Drupal, at the heart, is a content management system (CMS) or content management framework (CMF) depending on who you ask. Out of the box the concept of publishing is built in with a content type, such as an article, plus an ability to promote items to the homepage. What modules really make Drupal shine in the everyday use of the publishing industry though? Here are ten modules that will help any Drupal publishing website.
Workbench moderation might be overkill for most sites, but when content must follow a complex series of workflows it is the go-to choice. Workbench moderation adds a third level of node status instead of published/unpublished called drafts. Each draft can work through a variety of transitional states with access control before publishing to the live site.
2. Content Lock
Publishers in larger organizations have always run into the error “The content of this node has been edited by another user.” Content lock resolves this problem by locking pieces of content while another user is editing. Users with elevated permissions can break this lock if necessary.
Shortcut per role takes the core shortcuts bar in Drupal and makes it customizable for each role. This allows reporters to have shortcuts specific to creating content, while editors have links related to content management.
Diff is a must have module for publishers. All publishers should have Drupal core node revisions enabled, and diff modules expands upon this allowing a visual comparison between revisions of what changed.
The Drupal taxonomy system is extremely powerful especially in regards to publishing sites. Maintaining this is challenging though. Taxonomy manager helps organize the mass of terms allowing for bulk adding, editing, or removing terms plus seeking out terms to edit.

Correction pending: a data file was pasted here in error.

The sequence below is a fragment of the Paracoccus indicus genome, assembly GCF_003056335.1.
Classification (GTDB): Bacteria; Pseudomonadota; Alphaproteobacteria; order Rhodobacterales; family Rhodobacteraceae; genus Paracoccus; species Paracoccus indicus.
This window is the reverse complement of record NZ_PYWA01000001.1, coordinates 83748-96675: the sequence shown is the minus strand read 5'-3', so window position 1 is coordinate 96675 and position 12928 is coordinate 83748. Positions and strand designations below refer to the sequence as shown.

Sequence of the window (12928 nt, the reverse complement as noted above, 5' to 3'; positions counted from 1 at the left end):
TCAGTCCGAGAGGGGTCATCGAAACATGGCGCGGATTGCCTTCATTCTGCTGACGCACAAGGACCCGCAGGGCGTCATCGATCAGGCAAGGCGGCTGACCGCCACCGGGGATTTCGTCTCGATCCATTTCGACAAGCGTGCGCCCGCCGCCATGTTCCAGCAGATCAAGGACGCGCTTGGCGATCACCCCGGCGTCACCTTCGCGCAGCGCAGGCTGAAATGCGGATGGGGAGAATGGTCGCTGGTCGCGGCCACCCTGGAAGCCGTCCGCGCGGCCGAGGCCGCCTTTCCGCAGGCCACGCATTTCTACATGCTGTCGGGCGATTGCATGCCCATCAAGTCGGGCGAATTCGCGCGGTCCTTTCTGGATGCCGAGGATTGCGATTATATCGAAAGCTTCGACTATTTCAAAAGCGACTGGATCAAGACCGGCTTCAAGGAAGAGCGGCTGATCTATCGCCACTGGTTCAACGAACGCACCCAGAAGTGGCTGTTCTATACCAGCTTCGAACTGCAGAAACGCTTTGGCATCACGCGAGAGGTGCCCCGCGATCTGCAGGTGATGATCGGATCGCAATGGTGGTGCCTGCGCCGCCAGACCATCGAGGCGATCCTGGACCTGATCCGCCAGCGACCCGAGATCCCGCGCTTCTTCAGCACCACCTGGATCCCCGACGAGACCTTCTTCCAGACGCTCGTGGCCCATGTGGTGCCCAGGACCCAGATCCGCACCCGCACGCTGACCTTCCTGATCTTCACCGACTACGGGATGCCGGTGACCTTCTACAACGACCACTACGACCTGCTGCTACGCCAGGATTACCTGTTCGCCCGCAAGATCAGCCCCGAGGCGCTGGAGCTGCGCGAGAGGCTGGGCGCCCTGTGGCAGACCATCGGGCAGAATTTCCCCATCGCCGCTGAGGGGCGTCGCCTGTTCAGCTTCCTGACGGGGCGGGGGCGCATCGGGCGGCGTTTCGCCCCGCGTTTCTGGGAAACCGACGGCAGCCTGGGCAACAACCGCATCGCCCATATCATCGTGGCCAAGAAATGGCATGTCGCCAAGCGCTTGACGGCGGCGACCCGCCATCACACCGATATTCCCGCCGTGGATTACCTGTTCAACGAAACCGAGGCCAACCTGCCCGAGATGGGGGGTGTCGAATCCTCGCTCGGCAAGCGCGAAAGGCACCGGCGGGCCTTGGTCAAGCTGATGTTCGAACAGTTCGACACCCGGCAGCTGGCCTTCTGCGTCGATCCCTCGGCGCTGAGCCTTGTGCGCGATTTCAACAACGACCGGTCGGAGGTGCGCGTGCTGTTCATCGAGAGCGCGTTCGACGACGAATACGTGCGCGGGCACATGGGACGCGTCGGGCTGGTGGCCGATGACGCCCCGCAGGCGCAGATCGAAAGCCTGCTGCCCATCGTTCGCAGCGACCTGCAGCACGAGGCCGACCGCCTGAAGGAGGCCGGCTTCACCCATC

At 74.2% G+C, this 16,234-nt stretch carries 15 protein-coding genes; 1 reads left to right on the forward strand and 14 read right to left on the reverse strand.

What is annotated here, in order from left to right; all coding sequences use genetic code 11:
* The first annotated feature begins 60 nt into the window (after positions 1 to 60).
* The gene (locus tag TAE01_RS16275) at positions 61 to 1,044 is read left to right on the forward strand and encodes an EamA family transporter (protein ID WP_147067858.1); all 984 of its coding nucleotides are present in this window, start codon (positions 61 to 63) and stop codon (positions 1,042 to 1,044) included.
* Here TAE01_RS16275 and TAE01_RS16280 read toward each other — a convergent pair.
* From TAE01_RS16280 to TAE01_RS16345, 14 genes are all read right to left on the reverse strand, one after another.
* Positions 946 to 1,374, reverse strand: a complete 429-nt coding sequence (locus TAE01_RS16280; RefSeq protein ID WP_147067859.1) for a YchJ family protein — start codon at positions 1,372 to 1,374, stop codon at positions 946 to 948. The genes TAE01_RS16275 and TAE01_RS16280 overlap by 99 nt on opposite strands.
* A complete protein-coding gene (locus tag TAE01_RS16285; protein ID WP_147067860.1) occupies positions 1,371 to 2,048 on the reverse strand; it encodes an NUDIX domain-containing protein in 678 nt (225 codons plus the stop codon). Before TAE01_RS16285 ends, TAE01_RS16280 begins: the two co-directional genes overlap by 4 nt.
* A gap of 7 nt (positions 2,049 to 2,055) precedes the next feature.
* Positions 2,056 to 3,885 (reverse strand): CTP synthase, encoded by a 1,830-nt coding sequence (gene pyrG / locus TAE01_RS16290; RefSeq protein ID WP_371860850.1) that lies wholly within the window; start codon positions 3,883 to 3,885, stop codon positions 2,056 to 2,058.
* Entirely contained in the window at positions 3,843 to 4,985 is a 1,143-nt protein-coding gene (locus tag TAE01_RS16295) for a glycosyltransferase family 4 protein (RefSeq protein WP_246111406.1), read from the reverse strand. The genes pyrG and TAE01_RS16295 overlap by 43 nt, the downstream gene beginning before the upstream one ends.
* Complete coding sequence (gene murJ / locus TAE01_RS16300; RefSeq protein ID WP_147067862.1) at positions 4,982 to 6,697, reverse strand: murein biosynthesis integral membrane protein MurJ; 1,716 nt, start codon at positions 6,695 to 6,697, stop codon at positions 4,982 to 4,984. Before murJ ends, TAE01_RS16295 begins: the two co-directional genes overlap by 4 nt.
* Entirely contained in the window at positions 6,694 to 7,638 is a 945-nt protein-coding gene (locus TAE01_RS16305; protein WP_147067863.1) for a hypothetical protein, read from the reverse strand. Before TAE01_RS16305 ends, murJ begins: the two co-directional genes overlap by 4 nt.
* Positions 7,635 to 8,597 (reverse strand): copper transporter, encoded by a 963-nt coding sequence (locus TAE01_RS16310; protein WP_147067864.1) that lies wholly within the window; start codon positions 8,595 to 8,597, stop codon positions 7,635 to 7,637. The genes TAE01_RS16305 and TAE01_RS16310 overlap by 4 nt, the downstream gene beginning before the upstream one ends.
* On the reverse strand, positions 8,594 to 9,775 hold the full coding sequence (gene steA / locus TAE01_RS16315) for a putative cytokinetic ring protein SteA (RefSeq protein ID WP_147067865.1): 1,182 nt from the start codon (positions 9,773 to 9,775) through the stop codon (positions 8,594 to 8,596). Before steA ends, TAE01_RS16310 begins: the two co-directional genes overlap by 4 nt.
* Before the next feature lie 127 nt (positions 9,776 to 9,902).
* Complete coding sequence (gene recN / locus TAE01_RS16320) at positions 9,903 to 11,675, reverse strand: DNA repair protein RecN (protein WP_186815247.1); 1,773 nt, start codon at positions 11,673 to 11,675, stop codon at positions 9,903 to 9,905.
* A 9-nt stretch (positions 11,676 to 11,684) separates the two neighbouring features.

Besides the problems with managing the actual terms and vocabularies in Drupal, the core term reference fields fail on flexibility as well. Autocomplete deluxe extends the core fields allowing adding or removing tags via jQuery UI autocomplete. It also allows extensibility with other modules such as the Chosen framework. Other taxonomy enhancing modules for Drupal to check out include:
References dialog allows one click searching, adding, or editing of referenced nodes from the editing screen of the current node. This allows searching based on exposed filters for a referenced node rather than simply searching on node title autocomplete.
Bonus: Use the new patch for taxonomy integration to add search, add, and edit functionality to term reference fields.
This is a love-hate relationship for developers, but does provide a decent UI for users of publishing sites. Media tackles reusable file assets allowing a library of photos, videos, or whatever type of static asset a site contains to be maintained, searched, and referenced in content.
Though this should be a staple on every Drupal site, metatag module is especially useful on publishing sites. Metatag not only allows control over the basic metatags, but advanced categorizations such as Open Graph protocol (what Facebook uses), Google news keywords, Dublin core, and many more.
10. Google News
Being listed in Google news usually leads to greater pageviews for news publishers. The Google News module provides a news specific XML file (similar to a sitemap.xml) for Google to index what articles are relevant for inclusion within Google News.
For a simple site no better addition exists for content management user interface than this module. It services one purpose: To add a publish button to the bottom of the create/edit node screens. Rather than clicking into the publishing options and choosing a checkbox to publish/unpublish this button provides one click access.